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Document Type

Open Access Dissertation

Degree Name

Doctor of Education (EdD)

Degree Program

Education (also CAGS)

Year Degree Awarded

2015

Month Degree Awarded

May

First Advisor

Dr. Margaret Gebhard

Second Advisor

Dr. Peter Elbow

Third Advisor

Dr. Lisa Green

Fourth Advisor

Dr. Jerri Willett

Subject Categories

Bilingual, Multilingual, and Multicultural Education | Curriculum and Instruction | Junior High, Intermediate, Middle School Education and Teaching | Secondary Education and Teaching

Abstract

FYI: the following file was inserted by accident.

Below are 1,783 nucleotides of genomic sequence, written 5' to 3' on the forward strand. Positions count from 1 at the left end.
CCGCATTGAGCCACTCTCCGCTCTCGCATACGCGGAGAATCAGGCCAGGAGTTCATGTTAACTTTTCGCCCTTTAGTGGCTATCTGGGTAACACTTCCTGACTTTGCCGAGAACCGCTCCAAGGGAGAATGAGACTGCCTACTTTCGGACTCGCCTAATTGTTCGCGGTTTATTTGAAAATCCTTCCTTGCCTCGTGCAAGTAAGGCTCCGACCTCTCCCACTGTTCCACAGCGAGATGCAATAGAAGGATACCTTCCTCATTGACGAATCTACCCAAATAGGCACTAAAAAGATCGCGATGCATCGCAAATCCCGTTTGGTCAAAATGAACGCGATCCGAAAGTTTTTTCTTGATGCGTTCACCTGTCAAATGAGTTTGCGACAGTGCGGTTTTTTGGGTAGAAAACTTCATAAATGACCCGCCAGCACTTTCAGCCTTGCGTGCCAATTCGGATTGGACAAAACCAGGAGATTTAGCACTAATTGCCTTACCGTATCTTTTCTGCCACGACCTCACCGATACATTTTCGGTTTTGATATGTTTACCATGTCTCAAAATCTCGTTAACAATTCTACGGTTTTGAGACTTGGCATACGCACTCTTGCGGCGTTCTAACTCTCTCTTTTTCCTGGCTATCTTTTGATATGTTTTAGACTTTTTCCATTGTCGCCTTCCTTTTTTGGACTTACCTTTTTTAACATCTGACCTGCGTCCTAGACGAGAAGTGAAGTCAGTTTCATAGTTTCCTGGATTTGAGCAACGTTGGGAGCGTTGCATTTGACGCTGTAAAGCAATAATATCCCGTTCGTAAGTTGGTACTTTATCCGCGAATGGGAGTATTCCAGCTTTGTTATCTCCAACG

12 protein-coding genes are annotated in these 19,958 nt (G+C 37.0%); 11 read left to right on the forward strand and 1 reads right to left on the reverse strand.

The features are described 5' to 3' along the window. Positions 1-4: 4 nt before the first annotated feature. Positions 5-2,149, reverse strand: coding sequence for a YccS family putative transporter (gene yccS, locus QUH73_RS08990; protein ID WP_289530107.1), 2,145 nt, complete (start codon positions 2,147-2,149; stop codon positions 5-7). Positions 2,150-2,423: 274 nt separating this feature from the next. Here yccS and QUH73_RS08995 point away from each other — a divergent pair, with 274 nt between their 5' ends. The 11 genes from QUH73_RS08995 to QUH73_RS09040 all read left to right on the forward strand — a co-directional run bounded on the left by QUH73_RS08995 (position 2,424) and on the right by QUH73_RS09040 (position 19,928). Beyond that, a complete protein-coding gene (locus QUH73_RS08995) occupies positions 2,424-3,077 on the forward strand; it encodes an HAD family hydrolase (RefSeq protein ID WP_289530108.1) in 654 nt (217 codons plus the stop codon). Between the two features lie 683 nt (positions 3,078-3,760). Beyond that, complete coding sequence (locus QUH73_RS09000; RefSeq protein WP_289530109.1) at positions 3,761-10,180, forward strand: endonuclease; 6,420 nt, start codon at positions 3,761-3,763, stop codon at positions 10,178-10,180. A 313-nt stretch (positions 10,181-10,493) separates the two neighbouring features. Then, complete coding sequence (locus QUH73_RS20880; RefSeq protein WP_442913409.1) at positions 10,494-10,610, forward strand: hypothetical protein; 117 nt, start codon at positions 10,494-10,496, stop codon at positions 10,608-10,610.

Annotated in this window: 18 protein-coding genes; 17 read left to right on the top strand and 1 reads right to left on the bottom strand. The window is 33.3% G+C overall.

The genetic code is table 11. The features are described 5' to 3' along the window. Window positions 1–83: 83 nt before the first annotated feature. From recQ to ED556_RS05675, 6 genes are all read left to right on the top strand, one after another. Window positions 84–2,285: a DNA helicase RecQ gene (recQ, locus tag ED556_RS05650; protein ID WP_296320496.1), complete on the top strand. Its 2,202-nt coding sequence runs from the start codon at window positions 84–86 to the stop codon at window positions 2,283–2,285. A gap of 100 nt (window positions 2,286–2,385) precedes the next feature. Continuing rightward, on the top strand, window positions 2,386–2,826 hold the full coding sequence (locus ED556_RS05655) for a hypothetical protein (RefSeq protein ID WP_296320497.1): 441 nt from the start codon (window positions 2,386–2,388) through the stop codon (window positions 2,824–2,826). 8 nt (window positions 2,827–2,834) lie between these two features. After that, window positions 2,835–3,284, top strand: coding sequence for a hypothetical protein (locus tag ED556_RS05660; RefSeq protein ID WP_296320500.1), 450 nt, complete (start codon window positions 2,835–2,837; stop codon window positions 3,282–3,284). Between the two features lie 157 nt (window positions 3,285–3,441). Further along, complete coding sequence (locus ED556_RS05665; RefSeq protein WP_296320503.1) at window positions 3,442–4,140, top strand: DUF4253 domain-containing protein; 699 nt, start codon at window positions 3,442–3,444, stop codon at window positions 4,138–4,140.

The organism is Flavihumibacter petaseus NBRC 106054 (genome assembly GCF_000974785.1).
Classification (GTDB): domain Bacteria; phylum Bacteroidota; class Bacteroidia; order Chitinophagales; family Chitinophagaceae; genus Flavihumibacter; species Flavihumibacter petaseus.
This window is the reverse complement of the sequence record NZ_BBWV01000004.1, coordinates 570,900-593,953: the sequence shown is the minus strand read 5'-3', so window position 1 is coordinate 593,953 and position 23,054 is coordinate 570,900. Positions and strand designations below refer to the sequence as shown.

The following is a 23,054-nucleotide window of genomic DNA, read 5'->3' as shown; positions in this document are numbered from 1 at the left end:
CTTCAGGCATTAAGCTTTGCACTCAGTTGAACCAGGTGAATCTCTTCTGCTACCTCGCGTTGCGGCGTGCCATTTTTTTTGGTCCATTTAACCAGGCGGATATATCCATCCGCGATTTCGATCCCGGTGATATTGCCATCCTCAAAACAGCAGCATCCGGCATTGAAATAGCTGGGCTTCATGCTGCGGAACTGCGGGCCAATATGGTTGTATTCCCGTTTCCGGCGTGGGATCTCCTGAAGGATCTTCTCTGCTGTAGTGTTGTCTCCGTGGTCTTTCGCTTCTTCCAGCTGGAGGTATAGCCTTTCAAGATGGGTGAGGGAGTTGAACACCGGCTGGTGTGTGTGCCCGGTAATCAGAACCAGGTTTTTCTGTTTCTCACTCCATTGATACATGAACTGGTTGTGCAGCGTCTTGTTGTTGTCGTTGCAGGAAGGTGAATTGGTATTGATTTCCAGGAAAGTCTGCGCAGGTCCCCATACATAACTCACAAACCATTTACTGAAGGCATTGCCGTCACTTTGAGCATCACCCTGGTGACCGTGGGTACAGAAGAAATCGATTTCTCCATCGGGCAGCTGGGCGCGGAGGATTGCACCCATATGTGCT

This qualitative case study analyzes how a middle school teacher used the tools of systemic functional linguistics (SFL) and genre based pedagogy (GBP) to support linguistically and culturally diverse students in analyzing informational texts critically in the context of curricular and school reforms in the United States. Using a combination of ethnographic case study methods (Dyson, 1993; Davies, 1999; Merriam, 2005; Dyson & Genishi, 2005) and critical discourse analysis (Eggins, 1999; Fairclough, 1995) the teacher collected an extensive corpus of diverse data over a school year. Focused data collection consistent with case study methods included instructional materials, paper and electronic copies of students’ texts over time, videotapes and transcripts of classroom interactions and transcripts of interviews with the teacher and focal students. Data analysis included tracking the ways students discussed language and genre features of instructed informational texts, as well as using discourse analysis to analyze the specific genre register features included in students’ written products and making revisions to their expository texts. The findings indicate when introduced to an SFL metalanguage, students in this English class were able to discuss the language of school on a more functional level, shifting from their more structural conceptions of texts demonstrated at the beginning of the school year. In addition, students co-constructed a metalanguage for their own needs as writers, naming language systems in ways that made sense to them as developing writers. Finally, the student writers did gain more control in the academic language employed in writing, best understood with the tools of discourse analysis. The implications of this study suggest expansive language resources used to discuss academic literacy act as tools for students in learning to read and write instructional texts.

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